Sally Wingert and Jay Owen Eisenberg in Hir at Mixed Blood. Photo from

The show promises to be a fun blend of classic farce and modern absurdism that deconstructs traditional gender roles. The play takes its title from the term “hir,” a relatively recent invention. It’s a gender-neutral pronoun used in place of “him” or “her” in cases where a gender cannot be assigned or it is inappropriate to do so. In the case of this story, Isaac returns home to find his ultra-masculine father has suffered a stroke and has been replaced as head of the household by his mother. The sibling Isaac once took to be his sister has now revealed hirself as transgendered.

The show features the considerable talents of Sally Wingert, who won another Ivey Award just last fall. The production runs from February 27th through March 22, 2015 and tickets can be guaranteed by visiting Mixed Blood’s website. And for folks who don’t have the funds to reserve a ticket, Mixed Blood has their amazing Radical Hospitality policy. No excuses now for missing this show! And if you’re looking for a place to eat and grab a drink afterwards, might I suggest Town Hall Brewery? It’s just up the street.

Veronica’s Room
(Dangerousatum Identitae)

Here’s a chance to have a show mess with your mind! Who could say no to that? The Chameleon Theatre Circle presents Veronica’s Room, a tale of an assumed identity and psychological intrigue by Ira Levin.

Veronica's Room

Promotional image for Veronica’s Room. Image from

Chameleon started up 17 years ago to bring theater to the exotic lands of Burnsville and that mission continues with this, their 97th production. The show’s main character assumes the identity of a dead woman and discovers a world of madness and terror. Playwright Ira Levin is the same devious mind behind Rosemary’s Baby, so you know you’re in for some serious chills.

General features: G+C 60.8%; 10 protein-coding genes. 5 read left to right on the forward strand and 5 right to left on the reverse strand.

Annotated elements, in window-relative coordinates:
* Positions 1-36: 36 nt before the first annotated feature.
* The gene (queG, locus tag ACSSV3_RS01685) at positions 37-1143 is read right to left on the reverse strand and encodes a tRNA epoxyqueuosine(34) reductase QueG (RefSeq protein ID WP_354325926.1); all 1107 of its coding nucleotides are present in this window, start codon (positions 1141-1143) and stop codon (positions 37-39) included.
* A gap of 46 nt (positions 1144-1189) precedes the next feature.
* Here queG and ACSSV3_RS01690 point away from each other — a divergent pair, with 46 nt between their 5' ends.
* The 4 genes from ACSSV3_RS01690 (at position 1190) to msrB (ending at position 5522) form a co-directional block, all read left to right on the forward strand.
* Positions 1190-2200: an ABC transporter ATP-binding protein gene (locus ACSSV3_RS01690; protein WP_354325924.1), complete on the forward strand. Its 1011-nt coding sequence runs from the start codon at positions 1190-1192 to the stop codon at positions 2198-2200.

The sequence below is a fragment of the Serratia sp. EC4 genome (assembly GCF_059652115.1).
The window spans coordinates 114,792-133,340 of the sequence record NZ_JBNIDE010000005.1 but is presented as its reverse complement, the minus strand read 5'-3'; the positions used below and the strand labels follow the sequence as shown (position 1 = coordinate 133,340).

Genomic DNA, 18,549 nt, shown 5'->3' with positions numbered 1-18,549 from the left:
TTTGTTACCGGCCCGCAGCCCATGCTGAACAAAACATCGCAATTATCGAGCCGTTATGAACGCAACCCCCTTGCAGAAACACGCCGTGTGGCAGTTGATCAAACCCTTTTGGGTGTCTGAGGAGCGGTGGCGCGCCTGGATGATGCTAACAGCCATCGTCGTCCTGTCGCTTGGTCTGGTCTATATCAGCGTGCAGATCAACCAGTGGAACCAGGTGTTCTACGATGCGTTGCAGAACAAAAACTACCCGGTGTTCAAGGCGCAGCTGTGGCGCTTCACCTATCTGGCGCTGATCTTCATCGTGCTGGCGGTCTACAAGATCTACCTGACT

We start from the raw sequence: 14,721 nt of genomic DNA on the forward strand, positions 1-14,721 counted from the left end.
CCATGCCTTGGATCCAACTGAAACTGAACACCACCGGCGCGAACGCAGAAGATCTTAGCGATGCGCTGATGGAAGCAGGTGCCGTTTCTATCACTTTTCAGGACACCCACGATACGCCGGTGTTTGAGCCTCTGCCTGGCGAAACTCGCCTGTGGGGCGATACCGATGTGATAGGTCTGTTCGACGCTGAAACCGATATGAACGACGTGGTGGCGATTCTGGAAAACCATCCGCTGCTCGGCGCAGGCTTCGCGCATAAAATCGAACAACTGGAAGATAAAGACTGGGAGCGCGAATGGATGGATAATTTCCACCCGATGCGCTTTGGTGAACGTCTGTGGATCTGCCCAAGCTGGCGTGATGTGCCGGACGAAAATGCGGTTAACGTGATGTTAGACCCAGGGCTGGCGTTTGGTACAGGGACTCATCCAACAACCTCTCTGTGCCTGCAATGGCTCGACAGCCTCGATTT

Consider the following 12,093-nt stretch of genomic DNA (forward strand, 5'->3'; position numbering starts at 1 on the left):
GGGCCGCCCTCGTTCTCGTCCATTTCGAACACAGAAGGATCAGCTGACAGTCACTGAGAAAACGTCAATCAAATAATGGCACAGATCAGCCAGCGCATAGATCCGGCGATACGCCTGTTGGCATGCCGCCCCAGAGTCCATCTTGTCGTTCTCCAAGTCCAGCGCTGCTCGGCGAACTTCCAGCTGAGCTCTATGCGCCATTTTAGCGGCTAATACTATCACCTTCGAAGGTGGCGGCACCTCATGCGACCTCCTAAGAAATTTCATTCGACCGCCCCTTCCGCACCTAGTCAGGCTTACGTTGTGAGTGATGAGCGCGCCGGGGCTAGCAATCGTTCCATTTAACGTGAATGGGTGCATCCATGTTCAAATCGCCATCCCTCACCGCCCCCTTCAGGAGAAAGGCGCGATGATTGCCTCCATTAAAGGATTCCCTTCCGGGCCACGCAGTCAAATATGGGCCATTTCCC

Veronica’s Room runs from February 20th through March 8th at the Ames Center in Burnsville. Visit Ticketmaster for information about showtimes and reservations. Bring your appetite with you and have some dinner at Buca di Beppo nearby.

American Midget
(Highlea Biasedatum)

In full disclosure, I directed Shadow Horse Theatre’s production of Jonathon Yukich’s American Midget, so take my enthusiasm for the show with a grain of salt. That being said, I recommend everyone in the world see this show. It is a directorial triumph the likes of which won’t be seen again in this world until I direct something else.

American Midget

Promotional image for Shadow Horse Theatre’s American Midget. Image provided by Shadow Horse Theatre.

Pardon my indulgences. This performance is Shadow Horse’s follow up to their production of Neil Gaiman’s Murder Mysteries: A Play for Voices last fall. American Midget tells the story of Albert, an aspiring artist followed throughout his life by a sinister ringmaster. This ringmaster, named Mr. Much, repeatedly labels Albert with the demeaning epithet, “midget,” despite Albert standing at a rather average height.

Shadow Horse seems to have a fondness for dark blends of comedy and fantasy such as this and they do it very well. This time around, their work is appearing in the newly-opened Phoenix Theater. The show opened earlier this month and runs through February 22nd. Information about showtimes and reservations can be found on Brown Paper Tickets. The Phoenix is right across the street from the Green Mill, because what goes better with absurdism than pizza?